» What was wrong with the bill? Well, from a moral standpoint, a lot. But from a legislative standpoint, the issue is that Medicaid beneficiaries are legally permitted to use their Medicaid anywhere they want, so long as they do so at a “qualified service provider.” The bill Daniels discriminates against Planned Parenthood for reasons unrelated to its qualifications. Proponents of the bill correctly pointed out that the Hyde Act makes it illegal for federal funds to pay for abortions; however, only 3% of Planned Parenthood’s services are abortive, and for low-income Hoosiers to be blocked from Planned Parenthood’s other services simply because the governor once wanted to run for president is not only wrong—it’s against the law.
» Last June, he called for a “truce” on social issues. Now, with a presidential run looking ever-so-tempting, Mitch Daniels has no problem cutting reproductive services for 9,300 Medicaid recipients in Indiana, of which he is regrettably the governor. Today, a court rejected Planned Parenthood’s efforts to postpone enforcement of the bill. For low-income Indianans who feared they might have life-threatening illnesses, Planned Parenthood was one of their only resources. Now, thanks to Daniels’ quixotic presidential ambitions, they’re out of luck. (Note: A separate request for an injunction, filed by the ACLU, has not yet been ruled on)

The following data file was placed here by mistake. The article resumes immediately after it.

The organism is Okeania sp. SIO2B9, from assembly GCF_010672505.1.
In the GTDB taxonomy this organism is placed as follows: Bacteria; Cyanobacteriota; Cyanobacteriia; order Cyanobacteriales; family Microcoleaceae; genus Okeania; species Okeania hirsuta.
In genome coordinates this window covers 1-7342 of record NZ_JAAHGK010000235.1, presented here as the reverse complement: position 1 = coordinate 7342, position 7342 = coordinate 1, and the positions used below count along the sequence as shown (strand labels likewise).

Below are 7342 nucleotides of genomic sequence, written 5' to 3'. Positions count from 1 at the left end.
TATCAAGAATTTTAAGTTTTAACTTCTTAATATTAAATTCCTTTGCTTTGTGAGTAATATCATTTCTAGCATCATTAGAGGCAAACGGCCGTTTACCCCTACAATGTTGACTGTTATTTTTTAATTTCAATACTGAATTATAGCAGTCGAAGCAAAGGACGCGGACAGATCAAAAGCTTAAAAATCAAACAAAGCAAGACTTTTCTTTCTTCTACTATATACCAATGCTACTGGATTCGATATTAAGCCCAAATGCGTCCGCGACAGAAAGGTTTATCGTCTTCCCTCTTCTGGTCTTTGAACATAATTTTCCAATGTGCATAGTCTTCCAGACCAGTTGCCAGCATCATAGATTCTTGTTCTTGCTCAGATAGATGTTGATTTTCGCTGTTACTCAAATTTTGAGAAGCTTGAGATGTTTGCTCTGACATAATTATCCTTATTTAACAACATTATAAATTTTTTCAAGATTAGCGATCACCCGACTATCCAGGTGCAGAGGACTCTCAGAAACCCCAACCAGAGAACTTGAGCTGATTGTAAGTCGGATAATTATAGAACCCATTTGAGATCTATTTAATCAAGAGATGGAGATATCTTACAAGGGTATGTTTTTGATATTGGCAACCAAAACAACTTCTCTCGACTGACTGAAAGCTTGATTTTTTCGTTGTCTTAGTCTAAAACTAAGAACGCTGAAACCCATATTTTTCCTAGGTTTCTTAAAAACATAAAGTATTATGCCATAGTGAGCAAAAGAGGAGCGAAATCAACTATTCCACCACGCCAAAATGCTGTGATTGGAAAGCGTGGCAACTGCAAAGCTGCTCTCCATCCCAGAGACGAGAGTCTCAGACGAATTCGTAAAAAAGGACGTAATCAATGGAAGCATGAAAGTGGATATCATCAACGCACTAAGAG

» What concessions did the GOP make? Several. Most significantly, they removed a provision that would have made Indiana a “right-to-work” state (that is, a state with fewer restrictions on the hiring of non-unionized employees), and pledged not to pass a law banning collective bargaining (it’s already banned in the state via executive order, but that hasn’t been made law). There were a few education-based changes as well, including the elimination of a plan that would have allowed private companies to assume control of fledgling public schools. All in all, both sides are happy to see the end of this stand-of (especially Governor Mitch Daniels, who can now continue half-heartedly mulling a bid for the presidency).
Democrat Evan Bayh, who was both Governor of and Senator from Indiana, has signed up to be a Fox News contributor. Bayh declined to run for re-election in 2010, and some thought he might become a lobbyist after his exit. They were wrong, though, and now he’s primed to become Fox’s new token Democrat. (Alan Colmes! What, what?) Now, some might say that any Democrat would be crazy to join (and, in doing so, help promote) a place like Fox News, given that it’s, well, Fox News. Others, however, argue that people like Bayh are doing an invaluable service to the Democratic cause in providing a liberal perspective to an audience that would not otherwise hear one. What do y’all think? Is Bayh a sell out, or will his stint at Fox help open some eyes? source
I don’t think that I’ve waited too long, but I believe I should come to some decision. There are a lot of people waiting and I owe them an answer.Indiana Governor Mitch Daniels • On running for President in 2012. Daniels is a favorite amongst both fiscal conservatives and the Republican establishment, having served at the head of George W. Bush’s Office of Management and Budget. His low-key (read: bland) personality and moderate views on social issues could cause him trouble in a GOP primary, but he’s arguable stronger against Obama than almost any other GOP prospect. He recently won a Washington straw poll, which would be encouraging for him if Washington had any sway in Republican Presidential primaries. source (via • follow)
(Note: quick clarification thanks to danielholter)